Against this backdrop, a large number of more specific theories and models has emerged, many of which have found traction in various therapeutic communities. While the need for evidence-based approaches remains paramount in public mental health policy, those in private practice and some integrative therapists do not have the same types of limitation. They can arguably make use of a wider range of theories, models and approaches. This of course opens the door to pseudoscience but also enables a more fertile ground for new ideas. Such ideas can be esoteric, with varying levels of credibility and passionate detractors and adherents. Broad theories include neuro-linguistic programming (NLP), which borrows from a wide range of disciplines to provide a bespoke “package” of approaches (Bandler and Grinder, 1975); while more specific theories include eye movement desensitization and reprocessing (EMDR), which refines a theoretical framework around observing a specific set of human responses (Feske, 1998; Shapiro and Laliotis, 2015).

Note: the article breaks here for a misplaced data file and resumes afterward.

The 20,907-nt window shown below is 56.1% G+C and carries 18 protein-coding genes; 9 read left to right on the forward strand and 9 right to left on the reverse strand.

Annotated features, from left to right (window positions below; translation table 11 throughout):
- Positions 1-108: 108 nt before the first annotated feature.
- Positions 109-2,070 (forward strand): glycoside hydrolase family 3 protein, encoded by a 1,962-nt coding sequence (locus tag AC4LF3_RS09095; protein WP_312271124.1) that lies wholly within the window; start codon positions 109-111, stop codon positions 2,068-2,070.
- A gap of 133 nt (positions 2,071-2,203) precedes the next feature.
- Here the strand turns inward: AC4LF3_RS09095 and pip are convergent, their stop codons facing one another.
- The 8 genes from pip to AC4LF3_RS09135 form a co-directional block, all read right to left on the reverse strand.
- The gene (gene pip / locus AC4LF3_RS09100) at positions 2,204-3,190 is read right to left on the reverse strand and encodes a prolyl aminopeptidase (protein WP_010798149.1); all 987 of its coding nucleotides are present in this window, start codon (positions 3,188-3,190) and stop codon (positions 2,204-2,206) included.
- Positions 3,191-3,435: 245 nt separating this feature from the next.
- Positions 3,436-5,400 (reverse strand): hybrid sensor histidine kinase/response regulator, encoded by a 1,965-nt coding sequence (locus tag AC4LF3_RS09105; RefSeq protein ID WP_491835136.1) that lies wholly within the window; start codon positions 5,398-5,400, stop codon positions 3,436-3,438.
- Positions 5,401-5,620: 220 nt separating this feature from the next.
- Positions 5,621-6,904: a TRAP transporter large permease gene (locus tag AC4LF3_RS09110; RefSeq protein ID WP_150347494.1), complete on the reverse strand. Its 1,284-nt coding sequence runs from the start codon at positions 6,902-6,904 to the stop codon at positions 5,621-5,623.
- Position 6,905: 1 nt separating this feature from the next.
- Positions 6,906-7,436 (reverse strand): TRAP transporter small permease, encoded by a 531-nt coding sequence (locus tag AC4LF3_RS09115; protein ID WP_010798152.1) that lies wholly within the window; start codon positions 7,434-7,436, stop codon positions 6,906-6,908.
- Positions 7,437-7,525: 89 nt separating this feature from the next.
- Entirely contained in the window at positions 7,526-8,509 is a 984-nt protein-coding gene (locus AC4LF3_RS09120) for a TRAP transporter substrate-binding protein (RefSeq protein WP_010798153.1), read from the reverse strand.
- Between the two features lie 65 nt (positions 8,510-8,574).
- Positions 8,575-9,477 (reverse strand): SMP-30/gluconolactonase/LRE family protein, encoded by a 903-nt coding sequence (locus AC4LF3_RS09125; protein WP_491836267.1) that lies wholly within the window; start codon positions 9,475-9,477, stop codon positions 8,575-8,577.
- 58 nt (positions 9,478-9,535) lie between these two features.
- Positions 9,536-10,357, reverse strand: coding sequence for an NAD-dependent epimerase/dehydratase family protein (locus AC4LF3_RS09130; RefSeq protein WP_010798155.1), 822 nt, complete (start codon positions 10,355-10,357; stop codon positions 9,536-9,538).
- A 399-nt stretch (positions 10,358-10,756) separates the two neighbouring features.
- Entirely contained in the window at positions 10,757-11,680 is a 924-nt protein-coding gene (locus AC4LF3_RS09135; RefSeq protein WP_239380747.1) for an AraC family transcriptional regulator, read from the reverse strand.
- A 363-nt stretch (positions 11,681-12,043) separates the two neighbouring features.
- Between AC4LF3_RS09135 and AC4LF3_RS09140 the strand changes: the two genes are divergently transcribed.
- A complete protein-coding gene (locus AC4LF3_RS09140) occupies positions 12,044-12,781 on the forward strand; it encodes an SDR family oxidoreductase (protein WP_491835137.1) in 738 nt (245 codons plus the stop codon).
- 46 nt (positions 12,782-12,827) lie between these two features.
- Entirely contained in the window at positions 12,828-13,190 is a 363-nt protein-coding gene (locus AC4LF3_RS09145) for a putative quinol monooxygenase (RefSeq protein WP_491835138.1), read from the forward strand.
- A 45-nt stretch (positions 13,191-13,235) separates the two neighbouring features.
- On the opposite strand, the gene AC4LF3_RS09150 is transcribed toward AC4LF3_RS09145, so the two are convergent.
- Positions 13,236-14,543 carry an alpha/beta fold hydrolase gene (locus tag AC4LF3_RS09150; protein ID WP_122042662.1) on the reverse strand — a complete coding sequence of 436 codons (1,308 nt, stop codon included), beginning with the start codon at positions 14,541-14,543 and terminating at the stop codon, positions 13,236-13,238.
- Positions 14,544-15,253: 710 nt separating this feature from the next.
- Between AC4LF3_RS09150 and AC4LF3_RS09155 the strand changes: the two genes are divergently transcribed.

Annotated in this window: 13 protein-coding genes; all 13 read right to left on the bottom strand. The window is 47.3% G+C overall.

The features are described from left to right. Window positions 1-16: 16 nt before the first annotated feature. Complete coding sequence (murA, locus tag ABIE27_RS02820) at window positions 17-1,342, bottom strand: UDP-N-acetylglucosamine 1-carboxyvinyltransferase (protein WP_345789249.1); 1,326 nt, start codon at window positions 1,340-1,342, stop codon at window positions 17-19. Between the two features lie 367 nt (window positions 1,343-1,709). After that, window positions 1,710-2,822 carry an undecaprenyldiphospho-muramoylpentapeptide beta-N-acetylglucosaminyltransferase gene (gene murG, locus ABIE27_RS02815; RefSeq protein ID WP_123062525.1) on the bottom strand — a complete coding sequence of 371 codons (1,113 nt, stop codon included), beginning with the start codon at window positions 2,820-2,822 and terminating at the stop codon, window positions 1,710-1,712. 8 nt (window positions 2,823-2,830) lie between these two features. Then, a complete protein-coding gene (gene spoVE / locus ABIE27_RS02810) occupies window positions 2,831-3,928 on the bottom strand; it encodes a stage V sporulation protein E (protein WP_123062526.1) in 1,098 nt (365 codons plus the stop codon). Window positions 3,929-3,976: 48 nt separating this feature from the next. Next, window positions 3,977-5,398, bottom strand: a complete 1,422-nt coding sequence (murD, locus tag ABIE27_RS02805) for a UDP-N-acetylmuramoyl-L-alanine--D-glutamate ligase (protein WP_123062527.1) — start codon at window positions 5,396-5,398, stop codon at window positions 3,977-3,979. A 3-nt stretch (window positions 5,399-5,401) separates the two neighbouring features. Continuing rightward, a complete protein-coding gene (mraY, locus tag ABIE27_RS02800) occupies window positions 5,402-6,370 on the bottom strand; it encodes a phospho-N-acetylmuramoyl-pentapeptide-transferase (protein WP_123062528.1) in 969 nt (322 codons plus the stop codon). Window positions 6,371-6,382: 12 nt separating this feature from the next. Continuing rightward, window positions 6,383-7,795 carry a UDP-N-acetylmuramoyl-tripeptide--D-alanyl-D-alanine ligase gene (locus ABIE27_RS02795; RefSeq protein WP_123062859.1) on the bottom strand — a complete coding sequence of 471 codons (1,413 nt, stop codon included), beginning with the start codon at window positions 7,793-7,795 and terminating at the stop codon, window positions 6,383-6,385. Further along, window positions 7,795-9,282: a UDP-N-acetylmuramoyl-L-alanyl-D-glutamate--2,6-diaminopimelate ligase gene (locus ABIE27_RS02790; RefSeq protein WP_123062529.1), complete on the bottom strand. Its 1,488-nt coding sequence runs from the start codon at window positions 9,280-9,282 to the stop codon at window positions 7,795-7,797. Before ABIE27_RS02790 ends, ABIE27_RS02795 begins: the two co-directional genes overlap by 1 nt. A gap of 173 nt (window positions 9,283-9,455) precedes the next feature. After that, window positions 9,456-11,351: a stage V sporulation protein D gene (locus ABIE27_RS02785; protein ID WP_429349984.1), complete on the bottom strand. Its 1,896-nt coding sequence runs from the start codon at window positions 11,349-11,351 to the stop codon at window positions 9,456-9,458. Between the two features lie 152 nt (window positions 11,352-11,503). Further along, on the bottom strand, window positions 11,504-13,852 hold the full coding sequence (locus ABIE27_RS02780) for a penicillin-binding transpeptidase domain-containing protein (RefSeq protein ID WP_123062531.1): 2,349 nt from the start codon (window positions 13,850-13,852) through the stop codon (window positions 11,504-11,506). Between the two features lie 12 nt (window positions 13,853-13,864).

Andrade et al hypothesized that the positive effects of EMDR on the symptoms of post-traumatic stress disorder (PTSD) resulted from disruption of the visuospatial sketchpad of working memory. They found that the use of autobiographical stimuli produced a greater reduction in emotional response with EMDR (Andrade et al., 1997). Holmes et al. (2004) have used the “stressful film paradigm,” developed by Lazarus et al. (1965) and Horowitz (1975), to study intrusive mental images in non-clinical participants under controlled settings to provide insights to theoretical and clinical questions. Understanding why certain people create more intrusive images than others is related to how the brain encodes the traumatic experience at the time of the event, with mental images being connected to emotions and anxiety (Holmes et al., 2004; Holmes and Mathews, 2005). For an in-depth review of mental imagery see (Pearson et al., 2015).